Xi addressed patients and medical workers via a video link. He also strolled through an apartment complex where residents are still quarantined.

“Wuhan must prevail, Hubei must prevail, all of China must prevail,” Xi said.

Full Coverage: Virus Outbreak
With patient numbers falling, Wuhan closed the last of 16 temporary hospitals used mainly to house those with mild symptoms.

Authorities in Hubei province, where Wuhan is located, stepped up preparations for resuming business production, reopened some roads to restore agricultural production and announced the launch of a color-coded app-based system that will allow people who are deemed healthy to travel freely within the province.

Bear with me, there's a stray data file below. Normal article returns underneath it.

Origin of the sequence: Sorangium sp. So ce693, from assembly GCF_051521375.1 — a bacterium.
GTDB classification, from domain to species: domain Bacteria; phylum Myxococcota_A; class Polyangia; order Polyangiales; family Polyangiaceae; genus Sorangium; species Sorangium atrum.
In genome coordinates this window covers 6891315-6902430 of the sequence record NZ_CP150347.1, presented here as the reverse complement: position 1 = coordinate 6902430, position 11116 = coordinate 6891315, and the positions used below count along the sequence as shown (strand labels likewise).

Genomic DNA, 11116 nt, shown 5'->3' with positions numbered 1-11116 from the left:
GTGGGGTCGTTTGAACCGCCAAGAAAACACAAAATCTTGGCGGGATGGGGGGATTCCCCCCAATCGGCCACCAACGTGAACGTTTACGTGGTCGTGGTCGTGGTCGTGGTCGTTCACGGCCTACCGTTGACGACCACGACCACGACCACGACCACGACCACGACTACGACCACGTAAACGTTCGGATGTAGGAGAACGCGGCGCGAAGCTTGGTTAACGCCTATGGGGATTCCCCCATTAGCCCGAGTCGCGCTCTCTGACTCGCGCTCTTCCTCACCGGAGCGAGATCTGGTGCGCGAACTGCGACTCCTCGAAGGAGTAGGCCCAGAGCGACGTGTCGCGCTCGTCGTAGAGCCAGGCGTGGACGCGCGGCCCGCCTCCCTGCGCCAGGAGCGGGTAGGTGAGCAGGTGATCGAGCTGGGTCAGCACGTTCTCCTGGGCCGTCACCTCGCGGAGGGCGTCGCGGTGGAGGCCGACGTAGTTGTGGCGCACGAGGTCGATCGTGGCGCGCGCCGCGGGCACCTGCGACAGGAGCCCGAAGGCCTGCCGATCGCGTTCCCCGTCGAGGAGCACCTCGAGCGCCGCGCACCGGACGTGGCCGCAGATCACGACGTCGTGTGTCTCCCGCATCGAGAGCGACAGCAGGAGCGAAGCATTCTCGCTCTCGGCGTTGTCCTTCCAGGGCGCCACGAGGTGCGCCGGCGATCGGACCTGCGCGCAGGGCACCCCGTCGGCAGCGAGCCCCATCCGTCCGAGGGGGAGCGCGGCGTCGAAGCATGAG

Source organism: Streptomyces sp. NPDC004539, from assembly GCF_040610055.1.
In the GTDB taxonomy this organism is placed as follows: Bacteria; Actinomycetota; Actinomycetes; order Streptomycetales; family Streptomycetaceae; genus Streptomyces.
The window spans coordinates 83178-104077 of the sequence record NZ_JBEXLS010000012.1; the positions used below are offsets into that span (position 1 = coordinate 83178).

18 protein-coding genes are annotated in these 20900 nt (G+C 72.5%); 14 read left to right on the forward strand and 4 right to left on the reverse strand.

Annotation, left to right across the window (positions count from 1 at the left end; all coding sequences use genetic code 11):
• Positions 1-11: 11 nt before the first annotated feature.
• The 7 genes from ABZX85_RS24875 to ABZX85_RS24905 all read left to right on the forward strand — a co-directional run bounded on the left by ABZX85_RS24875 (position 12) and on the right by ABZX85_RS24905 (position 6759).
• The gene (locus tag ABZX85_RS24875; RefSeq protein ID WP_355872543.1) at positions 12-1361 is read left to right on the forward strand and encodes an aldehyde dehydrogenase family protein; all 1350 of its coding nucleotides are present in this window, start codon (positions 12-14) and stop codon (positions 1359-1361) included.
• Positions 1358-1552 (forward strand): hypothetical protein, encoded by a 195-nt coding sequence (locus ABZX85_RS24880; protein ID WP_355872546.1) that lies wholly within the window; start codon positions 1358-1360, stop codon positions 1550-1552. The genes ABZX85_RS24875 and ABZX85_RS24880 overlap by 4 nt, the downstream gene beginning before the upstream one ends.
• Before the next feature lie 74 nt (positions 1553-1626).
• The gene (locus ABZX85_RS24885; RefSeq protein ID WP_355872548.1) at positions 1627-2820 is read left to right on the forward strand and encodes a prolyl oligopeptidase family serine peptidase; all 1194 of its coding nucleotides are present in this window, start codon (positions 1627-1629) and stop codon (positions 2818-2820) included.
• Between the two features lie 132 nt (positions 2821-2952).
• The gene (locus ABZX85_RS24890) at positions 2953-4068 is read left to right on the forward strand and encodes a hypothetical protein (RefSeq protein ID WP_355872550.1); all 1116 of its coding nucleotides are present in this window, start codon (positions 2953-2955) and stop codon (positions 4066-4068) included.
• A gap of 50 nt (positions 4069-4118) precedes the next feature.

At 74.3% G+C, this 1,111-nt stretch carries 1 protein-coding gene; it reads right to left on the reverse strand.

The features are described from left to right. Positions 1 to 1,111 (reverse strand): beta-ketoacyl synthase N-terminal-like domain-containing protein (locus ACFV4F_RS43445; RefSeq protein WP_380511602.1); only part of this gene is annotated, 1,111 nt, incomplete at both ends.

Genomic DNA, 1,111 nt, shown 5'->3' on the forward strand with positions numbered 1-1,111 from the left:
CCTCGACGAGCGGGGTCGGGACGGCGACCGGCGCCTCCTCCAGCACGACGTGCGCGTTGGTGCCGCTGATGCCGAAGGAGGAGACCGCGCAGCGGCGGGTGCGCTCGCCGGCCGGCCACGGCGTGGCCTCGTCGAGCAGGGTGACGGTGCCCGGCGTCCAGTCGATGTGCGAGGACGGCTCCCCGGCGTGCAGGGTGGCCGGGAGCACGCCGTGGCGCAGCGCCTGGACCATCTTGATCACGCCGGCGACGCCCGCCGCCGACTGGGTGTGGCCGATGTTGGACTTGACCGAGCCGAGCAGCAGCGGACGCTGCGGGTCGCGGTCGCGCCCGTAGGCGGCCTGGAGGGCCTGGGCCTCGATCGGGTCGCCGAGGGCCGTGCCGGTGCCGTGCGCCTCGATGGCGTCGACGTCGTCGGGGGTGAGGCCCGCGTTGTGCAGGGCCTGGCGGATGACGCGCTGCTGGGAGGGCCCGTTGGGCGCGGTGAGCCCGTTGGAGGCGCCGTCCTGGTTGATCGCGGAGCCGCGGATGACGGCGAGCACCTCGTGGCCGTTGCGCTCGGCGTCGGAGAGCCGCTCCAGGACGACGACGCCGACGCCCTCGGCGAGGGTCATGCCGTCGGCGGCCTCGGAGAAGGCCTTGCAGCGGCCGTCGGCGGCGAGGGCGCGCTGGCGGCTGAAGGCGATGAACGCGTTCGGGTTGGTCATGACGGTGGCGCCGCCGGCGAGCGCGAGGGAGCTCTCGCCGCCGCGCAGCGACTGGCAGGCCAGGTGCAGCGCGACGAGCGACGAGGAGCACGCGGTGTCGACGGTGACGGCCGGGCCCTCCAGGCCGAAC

But disruptions spread elsewhere, upending life in Italy in particular.

Italy’s far-reaching travel restrictions were to last through April 3 and violators risked up to three months in jail or fines of 206 euros ($225). Schools and universities stayed closed and bars and restaurants must shutter at dusk.

“Our habits must be changed, changed now,” Italian Prime Minister Giuseppe Conte said.

After some panic buying, Conte assured Italians supermarkets would remain open and stocked.

In Soave, a wine-producing town near Verona, normal bustling streets were nearly deserted. Cafe owner Valentino Bonturi said he was enforcing new restrictions to ensure patrons weren’t bunched too closely together, meaning no standing at counters anymore.

“We follow the rules,” he said.

In the U.S., President Donald Trump was planning to announce proposals Tuesday aimed at curbing the economic fallout from the outbreak. He said the measures would include payroll tax relief.